|Jennifer M. Garrison, PI, is an Assistant Professor of Igneous Petrology and Volcanology at CSULA. Her research includes timescales of magma formation in continental arcs, and the evolution of rhyolite and dacite in large caldera systems. She has completed research projects in Central America (Ilopango Caldera) and Ecuador (Cotopaxi Volcano), and she is currently working with colleagues to investigate the extent and formation of the Ecuadorian Rhyolite Province (ERP). Jennifer received her Bachelors Degree in Geology from Colorado State University, her MSc from New Mexico State University and her Ph.D. from UCLA. She was then awarded a two-year NSF MARGINS postdoctoral fellowship at the University of Iowa. She joined the Geology Department at CSULA in 2007.|
Kenneth W W Sims, Co-PI: As an Associate Professor at the University of Wyoming, Dr. Ken Sims uses isotopic and chemical tracers to study geologic processes. His current research interests focus on the study of melt generation and magma transport, magma degassing, isotope hydrology, geochronology and paleo-oceanography. Dr. Sims earned his BA in Geology from Colorado College, his MSc from the Institute of Meteoritics at the University of New Mexico; and his PhD in Geochemistry from the University of California, Berkeley. After obtaining his PhD Ken went to Woods Hole Oceanographic Institution (WHOI) as a WHOI Postdoctoral Scholar Fellow. He then joined the WHOI scientific staff where he worked for ten years. In 2009 he left WHOI, as an Associate Scientist with Tenure, to join the Department of Geology and Geophysics at the University of Wyoming. For further details on Ken's Academic CV, publications, climbing resume, as well as links to his past scientific expeditions go to his website.
Gene Yogodzinski, Research Scientist: Gene is an Associate Professor in the Department of Earth and Ocean Sciences at the University of South Carolina. His research combines geological field work with geochemical studies that focus primarily on the use of trace elements and isotopes to understand magmatic processes and their roll in the evolution of the Earth's crust and mantle. His interest is primarily in understanding how the geochemistry of island arc volcanic rocks is controlled by tectonic processes in different subduction settings. All of Gene's projects are tied in some way to basic geologic observation on the ground, so he has a strong interest in field geology, especially in areas of active volcanism. Most of Gene's work is in the Aleutian Islands, Alaska, and on the Kamchatka Peninsula of the Russian Far East. He also has worked in the western U.S., especially in Oregon and Nevada, and has been involved in projects in Romania and Ecuador. Click here for a link to Gene's research page.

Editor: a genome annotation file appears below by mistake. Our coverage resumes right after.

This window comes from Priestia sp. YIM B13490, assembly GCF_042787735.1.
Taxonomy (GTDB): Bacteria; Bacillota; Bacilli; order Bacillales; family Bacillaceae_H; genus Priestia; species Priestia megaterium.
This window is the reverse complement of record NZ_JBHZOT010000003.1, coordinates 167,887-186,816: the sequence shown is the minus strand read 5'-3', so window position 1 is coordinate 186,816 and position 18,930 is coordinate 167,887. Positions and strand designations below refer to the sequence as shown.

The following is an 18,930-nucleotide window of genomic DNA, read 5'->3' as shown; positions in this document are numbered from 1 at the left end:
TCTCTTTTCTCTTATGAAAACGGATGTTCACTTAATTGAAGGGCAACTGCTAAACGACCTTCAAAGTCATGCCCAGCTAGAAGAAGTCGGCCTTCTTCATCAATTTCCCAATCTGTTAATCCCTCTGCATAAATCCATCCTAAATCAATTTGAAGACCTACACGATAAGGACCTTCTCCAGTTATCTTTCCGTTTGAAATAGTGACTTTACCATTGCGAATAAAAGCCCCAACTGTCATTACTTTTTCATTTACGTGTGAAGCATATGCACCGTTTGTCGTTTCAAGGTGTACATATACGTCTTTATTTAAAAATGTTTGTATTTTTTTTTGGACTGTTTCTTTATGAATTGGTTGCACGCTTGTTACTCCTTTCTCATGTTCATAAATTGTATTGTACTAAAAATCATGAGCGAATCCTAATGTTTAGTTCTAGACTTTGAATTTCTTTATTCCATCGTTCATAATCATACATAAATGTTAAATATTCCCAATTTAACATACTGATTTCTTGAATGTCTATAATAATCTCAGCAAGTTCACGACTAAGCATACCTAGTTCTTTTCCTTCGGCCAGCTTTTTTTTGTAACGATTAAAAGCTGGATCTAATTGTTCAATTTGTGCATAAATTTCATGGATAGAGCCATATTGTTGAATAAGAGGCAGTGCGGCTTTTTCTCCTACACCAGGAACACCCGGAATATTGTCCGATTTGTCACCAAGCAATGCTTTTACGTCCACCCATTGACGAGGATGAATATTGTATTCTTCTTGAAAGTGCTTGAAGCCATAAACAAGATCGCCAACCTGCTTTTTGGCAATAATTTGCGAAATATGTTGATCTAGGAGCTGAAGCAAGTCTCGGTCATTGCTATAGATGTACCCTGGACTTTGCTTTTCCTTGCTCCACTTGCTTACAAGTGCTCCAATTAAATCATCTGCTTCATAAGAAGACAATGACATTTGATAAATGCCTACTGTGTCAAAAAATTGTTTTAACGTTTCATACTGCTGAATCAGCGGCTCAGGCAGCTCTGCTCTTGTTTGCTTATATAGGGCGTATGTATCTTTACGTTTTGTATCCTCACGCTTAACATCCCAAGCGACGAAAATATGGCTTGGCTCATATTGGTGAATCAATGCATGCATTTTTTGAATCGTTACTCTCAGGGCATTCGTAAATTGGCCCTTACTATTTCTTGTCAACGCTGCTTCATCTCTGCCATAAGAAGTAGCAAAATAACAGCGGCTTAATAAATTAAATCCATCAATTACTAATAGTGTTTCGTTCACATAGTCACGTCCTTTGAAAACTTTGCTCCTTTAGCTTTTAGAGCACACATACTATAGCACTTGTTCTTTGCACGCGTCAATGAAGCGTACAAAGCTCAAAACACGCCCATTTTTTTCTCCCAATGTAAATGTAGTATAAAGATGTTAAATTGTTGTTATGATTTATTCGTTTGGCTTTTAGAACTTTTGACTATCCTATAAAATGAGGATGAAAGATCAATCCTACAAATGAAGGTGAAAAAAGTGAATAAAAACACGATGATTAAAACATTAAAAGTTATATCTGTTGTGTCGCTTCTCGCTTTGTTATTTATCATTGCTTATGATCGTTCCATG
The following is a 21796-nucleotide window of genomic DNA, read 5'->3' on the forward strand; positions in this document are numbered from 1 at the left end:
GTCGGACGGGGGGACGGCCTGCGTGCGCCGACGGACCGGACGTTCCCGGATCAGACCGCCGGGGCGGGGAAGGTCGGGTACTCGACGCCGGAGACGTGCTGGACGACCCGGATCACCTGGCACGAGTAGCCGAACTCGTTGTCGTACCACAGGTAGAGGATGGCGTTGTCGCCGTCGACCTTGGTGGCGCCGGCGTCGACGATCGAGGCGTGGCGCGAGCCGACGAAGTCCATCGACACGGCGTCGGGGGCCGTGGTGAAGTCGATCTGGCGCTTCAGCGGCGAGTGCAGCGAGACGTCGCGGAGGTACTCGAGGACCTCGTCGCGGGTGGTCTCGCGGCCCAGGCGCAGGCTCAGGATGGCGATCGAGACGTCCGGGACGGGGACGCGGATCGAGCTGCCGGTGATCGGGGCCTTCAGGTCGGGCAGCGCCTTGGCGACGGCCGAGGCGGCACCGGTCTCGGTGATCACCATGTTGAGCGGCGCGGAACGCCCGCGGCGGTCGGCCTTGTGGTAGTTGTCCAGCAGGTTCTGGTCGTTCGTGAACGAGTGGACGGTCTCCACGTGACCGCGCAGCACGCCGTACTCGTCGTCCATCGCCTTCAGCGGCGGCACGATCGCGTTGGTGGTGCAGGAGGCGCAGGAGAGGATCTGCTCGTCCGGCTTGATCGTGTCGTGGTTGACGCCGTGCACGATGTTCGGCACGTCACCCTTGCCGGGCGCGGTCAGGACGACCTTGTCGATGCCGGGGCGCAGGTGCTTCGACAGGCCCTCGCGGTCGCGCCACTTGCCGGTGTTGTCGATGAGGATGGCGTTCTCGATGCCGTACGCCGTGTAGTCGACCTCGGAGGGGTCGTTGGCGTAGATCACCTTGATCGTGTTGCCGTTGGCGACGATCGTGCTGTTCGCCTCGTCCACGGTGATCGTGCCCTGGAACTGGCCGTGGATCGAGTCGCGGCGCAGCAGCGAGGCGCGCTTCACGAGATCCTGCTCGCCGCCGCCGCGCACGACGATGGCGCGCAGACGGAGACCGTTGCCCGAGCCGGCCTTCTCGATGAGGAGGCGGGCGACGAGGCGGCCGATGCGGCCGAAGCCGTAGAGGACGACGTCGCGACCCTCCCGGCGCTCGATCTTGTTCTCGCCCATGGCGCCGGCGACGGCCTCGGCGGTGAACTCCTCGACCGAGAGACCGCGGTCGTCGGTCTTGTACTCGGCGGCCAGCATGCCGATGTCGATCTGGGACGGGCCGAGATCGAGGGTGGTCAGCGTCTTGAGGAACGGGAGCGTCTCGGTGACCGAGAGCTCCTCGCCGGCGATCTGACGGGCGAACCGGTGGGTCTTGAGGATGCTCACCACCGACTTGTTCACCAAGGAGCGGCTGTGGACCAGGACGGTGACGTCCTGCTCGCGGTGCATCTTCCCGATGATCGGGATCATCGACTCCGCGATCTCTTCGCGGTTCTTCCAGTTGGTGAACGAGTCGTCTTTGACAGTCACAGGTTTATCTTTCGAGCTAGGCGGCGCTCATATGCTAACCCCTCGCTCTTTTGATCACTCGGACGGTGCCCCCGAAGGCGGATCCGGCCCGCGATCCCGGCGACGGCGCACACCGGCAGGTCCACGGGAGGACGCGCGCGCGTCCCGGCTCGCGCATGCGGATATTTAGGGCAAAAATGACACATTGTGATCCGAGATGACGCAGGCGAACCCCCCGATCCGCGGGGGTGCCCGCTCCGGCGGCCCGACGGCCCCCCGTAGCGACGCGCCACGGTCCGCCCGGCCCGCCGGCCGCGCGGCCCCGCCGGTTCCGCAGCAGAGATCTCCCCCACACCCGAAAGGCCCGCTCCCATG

|Chris Waters - Research Scientist received a B.S. in Geology from the University of New Hampshire in 2004. He recently completed his Ph.D. in Geochemistry in the MIT/WHOI Joint Program, where he used 238U-230Th-226Ra disequilibria to place constraints on the petrogenesis and eruption history of mid-ocean ridge basalts. He is now a post-doc at the University of Wyoming, working with Ken Sims. His primary role in our field work in Ecuador will be to measure short-lived U-series nuclides in the volcanic gases emitted at El Reventador in an effort to understand better the processes and time scales associated with magma degassing.|
|Tim Matthews; Graduate student at the University of Wyoming working towards a MSc in geochemistry under the direction of Ken Sims. Tim received his BS in Environmental Geo-Science from Michigan State University in 2009. His undergrad research project focused on using trace elements to determine the source of rhyolite magmas in the Mid-Continent Rift System. His current research is focused on using U-series isotopes to determine petrogenesis and timescales of accent and degassing of Ecuadorian magmas. His family hails from Rochester, Michigan.|
|Jessica Chaney is an undergraduate student in the Geology Department at CSULA. She is a senior, and will complete her bachelors degree in Geology in Spring 2011. She plans to pursue a M.S. in volcanology.|
|Ricardo Escobar is an undergraduate in the Geology department at CSULA. He is a sophmore and will graduate in Spring 2013.|
| Sylvia Vallejo Vargas is a Research Scientist and undergraduate student of Geology Engineer at “Escuela Politecnica Nacional” in Quito, Ecuador. She
works at the Instituto de Geofisico in Quito and she is responsible for
thermal monitoring of the active volcanoes in Ecuador and the developed of
new application techniques using thermal images. Her thesis research is
on the distribution of Late Holocene ash deposits in Ecuador the last 7000 years. She also has experience working on Reventador Volcano and the
identification of recent lava flows the last years.